Nachiketa said, “O’ lord of death, my father should lose his anger at me and should develop compassion for me in his heart. When I go back from you, he should welcome me with the love and respect.”

Yamaraj granted the boon.

Secondly, Nachiketa said, “O’ god of death, Yama, you very well know that the god of fire (Agni) is the medium of reaching the heaven. I want to know more about Agni, the fire god!”

Yama said, “Agni is no doubt the medium to attain the heaven. The fire in its biggest form itself is the root cause of sustenance of this universe. You can say that it resides in the cave of knowledge of learned people”

Yamaraj described about how the yagya should be performed. What types of bricks to be used to construct the fire pit, what other items should be used to make the place of fire worship, the yagya. What type of fire should be selected to perform the yagya and so on…

The Yamraj said, “Nachiketa, I am so pleased with you that the fire for yagya will be named after you. Also please wear this mala of special beads which I want to gift you”.

Nachiketa was pleased.

Yamaraj then asked Nachiketa to ask the third boon.

Nachiketa said, “O’ Yama, you are god of death. Atman, ‘The soul’ which resides in the body of a human being to keep it alive cannot be experienced through senses. Hence I would like to know more about the ‘Nature of Atman’.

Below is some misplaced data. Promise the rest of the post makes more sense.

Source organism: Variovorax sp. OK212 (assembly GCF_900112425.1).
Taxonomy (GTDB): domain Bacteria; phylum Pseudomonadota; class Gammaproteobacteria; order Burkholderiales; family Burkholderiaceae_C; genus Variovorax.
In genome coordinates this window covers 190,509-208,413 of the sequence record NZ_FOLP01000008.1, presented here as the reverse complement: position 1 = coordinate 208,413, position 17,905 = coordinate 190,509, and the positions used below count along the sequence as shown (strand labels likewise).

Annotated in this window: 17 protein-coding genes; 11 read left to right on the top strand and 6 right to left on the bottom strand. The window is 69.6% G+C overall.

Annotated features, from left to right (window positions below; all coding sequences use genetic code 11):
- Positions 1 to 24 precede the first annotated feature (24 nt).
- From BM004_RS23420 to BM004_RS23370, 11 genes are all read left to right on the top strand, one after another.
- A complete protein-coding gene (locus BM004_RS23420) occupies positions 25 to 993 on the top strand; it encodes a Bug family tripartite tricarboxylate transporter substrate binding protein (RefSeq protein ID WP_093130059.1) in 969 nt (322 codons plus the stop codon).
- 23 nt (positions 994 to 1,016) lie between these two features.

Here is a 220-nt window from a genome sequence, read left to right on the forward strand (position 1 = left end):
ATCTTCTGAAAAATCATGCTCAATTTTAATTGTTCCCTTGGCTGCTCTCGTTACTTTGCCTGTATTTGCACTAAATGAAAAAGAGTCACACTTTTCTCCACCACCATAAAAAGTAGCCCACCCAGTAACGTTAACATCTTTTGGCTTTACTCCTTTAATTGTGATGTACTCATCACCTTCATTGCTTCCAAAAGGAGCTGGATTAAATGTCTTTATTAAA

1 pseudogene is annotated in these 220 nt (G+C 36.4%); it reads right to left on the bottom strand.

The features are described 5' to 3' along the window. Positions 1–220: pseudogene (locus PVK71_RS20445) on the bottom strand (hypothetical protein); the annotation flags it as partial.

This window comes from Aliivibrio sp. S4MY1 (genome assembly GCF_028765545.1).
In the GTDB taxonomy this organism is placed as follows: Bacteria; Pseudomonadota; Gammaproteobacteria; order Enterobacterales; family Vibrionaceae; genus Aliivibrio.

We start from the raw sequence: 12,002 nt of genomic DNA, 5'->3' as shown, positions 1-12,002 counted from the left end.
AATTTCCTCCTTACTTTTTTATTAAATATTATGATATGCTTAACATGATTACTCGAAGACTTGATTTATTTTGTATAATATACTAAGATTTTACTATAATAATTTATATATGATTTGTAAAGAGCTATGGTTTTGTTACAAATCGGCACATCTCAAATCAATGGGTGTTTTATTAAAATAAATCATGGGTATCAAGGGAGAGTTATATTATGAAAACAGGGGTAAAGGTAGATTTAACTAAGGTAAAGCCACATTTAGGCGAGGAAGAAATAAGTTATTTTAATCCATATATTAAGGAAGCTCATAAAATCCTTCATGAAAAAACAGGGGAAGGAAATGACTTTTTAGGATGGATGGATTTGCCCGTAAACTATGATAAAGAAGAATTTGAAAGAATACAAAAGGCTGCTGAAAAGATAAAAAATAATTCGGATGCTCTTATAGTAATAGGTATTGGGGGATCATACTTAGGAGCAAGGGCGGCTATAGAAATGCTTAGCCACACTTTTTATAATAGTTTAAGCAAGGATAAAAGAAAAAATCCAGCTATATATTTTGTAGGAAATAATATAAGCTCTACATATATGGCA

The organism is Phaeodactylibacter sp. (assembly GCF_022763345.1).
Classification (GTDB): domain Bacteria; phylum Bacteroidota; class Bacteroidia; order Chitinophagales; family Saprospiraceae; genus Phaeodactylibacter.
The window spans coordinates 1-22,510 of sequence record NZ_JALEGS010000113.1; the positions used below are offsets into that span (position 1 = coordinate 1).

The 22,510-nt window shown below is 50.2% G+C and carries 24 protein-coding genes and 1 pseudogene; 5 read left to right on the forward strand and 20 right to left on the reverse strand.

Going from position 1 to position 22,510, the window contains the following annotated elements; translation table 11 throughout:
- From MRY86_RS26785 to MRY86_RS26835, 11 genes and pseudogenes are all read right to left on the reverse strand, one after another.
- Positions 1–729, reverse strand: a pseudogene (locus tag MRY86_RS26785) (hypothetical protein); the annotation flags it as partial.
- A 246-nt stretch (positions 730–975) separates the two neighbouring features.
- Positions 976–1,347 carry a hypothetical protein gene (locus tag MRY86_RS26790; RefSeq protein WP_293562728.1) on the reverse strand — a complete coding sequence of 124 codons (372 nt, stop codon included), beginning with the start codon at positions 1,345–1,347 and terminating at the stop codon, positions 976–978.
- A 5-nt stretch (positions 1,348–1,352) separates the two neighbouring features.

Yamaraj was surprised with this question. He firstly tried to deviate nachiketa from this query and said I have power to offer you many other beautiful things. He said, “I can offer you beautiful women with whom you can spend your life. I can grant you long life. I can grant you all resources of pleasure”

Nachiketa was unmoved with these offers. He said, “I would like to know about the Atman, The nature of the Soul.”

Yamaraj praised Nachiketa. He said, “I appreciate your determination and sense of detachment. I appreciate your ascetic and non-possessive mindset. A person who is so detached from the worldly attractions only is eligible and capable of understanding true nature of the Atman, The Soul. Hence I answer you.”

He further said, “Atman is the life force. It has no birth or death. It is not born of anything nor does any other thing originate from it.”